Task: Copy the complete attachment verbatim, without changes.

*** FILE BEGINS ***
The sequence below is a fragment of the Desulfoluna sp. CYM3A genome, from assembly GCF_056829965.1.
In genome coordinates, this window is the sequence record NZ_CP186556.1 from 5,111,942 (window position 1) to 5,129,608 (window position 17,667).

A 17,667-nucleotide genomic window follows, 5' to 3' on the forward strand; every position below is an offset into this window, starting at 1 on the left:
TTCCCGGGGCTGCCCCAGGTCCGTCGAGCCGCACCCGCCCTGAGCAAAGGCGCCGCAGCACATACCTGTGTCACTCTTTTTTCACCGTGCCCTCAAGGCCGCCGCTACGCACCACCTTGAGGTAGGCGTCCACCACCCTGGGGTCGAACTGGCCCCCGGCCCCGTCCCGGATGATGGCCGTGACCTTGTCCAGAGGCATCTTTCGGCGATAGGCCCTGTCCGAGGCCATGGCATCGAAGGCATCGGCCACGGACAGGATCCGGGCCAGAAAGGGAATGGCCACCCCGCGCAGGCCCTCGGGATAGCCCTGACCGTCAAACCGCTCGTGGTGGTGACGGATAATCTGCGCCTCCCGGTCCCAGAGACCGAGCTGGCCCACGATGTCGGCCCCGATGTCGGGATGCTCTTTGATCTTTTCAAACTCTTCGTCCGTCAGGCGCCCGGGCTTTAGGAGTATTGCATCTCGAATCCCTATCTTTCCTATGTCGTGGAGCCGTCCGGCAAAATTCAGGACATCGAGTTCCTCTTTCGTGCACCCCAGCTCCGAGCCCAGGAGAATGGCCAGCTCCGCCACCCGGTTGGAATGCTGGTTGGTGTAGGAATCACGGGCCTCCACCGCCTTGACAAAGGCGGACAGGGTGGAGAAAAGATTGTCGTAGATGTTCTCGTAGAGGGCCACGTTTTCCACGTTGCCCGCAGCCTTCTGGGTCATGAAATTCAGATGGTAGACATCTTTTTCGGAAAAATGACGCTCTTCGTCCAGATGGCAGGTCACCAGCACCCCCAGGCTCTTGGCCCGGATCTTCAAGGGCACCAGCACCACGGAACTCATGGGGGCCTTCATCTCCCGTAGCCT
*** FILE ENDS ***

The sequence below is a fragment of the Desulfoluna sp. CYM3A genome, from assembly GCF_056829965.1.
In genome coordinates, this window is the sequence record NZ_CP186556.1 from 5,111,942 (window position 1) to 5,129,608 (window position 17,667).

A 17,667-nucleotide genomic window follows, 5' to 3' on the forward strand; every position below is an offset into this window, starting at 1 on the left:
TTCCCGGGGCTGCCCCAGGTCCGTCGAGCCGCACCCGCCCTGAGCAAAGGCGCCGCAGCACATACCTGTGTCACTCTTTTTTCACCGTGCCCTCAAGGCCGCCGCTACGCACCACCTTGAGGTAGGCGTCCACCACCCTGGGGTCGAACTGGCCCCCGGCCCCGTCCCGGATGATGGCCGTGACCTTGTCCAGAGGCATCTTTCGGCGATAGGCCCTGTCCGAGGCCATGGCATCGAAGGCATCGGCCACGGACAGGATCCGGGCCAGAAAGGGAATGGCCACCCCGCGCAGGCCCTCGGGATAGCCCTGACCGTCAAACCGCTCGTGGTGGTGACGGATAATCTGCGCCTCCCGGTCCCAGAGACCGAGCTGGCCCACGATGTCGGCCCCGATGTCGGGATGCTCTTTGATCTTTTCAAACTCTTCGTCCGTCAGGCGCCCGGGCTTTAGGAGTATTGCATCTCGAATCCCTATCTTTCCTATGTCGTGGAGCCGTCCGGCAAAATTCAGGACATCGAGTTCCTCTTTCGTGCACCCCAGCTCCGAGCCCAGGAGAATGGCCAGCTCCGCCACCCGGTTGGAATGCTGGTTGGTGTAGGAATCACGGGCCTCCACCGCCTTGACAAAGGCGGACAGGGTGGAGAAAAGATTGTCGTAGATGTTCTCGTAGAGGGCCACGTTTTCCACGTTGCCCGCAGCCTTCTGGGTCATGAAATTCAGATGGTAGACATCTTTTTCGGAAAAATGACGCTCTTCGTCCAGATGGCAGGTCACCAGCACCCCCAGGCTCTTGGCCCGGATCTTCAAGGGCACCAGCACCACGGAACTCATGGGGGCCTTCATCTCCCGTAGCCT